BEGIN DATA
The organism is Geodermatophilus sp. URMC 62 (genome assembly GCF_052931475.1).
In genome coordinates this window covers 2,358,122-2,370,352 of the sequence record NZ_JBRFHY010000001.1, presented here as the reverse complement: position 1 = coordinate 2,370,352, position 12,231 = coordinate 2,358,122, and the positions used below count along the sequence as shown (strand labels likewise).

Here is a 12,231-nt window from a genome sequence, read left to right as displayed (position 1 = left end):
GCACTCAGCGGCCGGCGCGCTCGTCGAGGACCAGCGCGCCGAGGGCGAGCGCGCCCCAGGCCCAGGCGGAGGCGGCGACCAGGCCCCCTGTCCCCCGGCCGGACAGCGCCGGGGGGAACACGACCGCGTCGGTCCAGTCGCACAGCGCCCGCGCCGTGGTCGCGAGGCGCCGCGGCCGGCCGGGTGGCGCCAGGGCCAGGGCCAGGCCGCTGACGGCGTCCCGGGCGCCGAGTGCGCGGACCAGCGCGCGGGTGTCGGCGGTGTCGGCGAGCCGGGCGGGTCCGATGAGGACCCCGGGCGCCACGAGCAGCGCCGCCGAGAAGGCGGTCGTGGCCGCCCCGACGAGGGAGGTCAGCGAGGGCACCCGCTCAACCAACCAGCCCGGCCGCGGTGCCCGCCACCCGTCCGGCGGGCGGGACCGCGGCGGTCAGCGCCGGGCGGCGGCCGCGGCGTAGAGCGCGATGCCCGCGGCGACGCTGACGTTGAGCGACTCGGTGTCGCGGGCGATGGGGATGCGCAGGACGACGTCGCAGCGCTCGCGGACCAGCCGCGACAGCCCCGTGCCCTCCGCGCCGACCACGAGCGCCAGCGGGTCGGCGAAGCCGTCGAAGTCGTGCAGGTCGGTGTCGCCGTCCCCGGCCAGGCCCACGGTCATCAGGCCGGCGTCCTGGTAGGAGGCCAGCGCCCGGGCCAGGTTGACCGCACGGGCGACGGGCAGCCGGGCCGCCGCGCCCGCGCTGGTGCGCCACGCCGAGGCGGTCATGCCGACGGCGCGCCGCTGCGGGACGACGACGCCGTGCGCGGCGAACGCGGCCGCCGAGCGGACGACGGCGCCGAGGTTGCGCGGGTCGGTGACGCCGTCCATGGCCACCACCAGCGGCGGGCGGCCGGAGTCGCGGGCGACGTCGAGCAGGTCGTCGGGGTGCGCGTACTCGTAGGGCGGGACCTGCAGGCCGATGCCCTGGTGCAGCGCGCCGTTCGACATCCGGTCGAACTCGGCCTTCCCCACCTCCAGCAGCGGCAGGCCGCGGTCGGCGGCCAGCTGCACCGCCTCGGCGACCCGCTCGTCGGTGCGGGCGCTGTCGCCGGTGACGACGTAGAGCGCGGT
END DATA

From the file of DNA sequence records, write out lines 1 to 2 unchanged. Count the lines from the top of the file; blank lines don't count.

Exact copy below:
The organism is Geodermatophilus sp. URMC 62 (genome assembly GCF_052931475.1).
In genome coordinates this window covers 2,358,122-2,370,352 of the sequence record NZ_JBRFHY010000001.1, presented here as the reverse complement: position 1 = coordinate 2,370,352, position 12,231 = coordinate 2,358,122, and the positions used below count along the sequence as shown (strand labels likewise).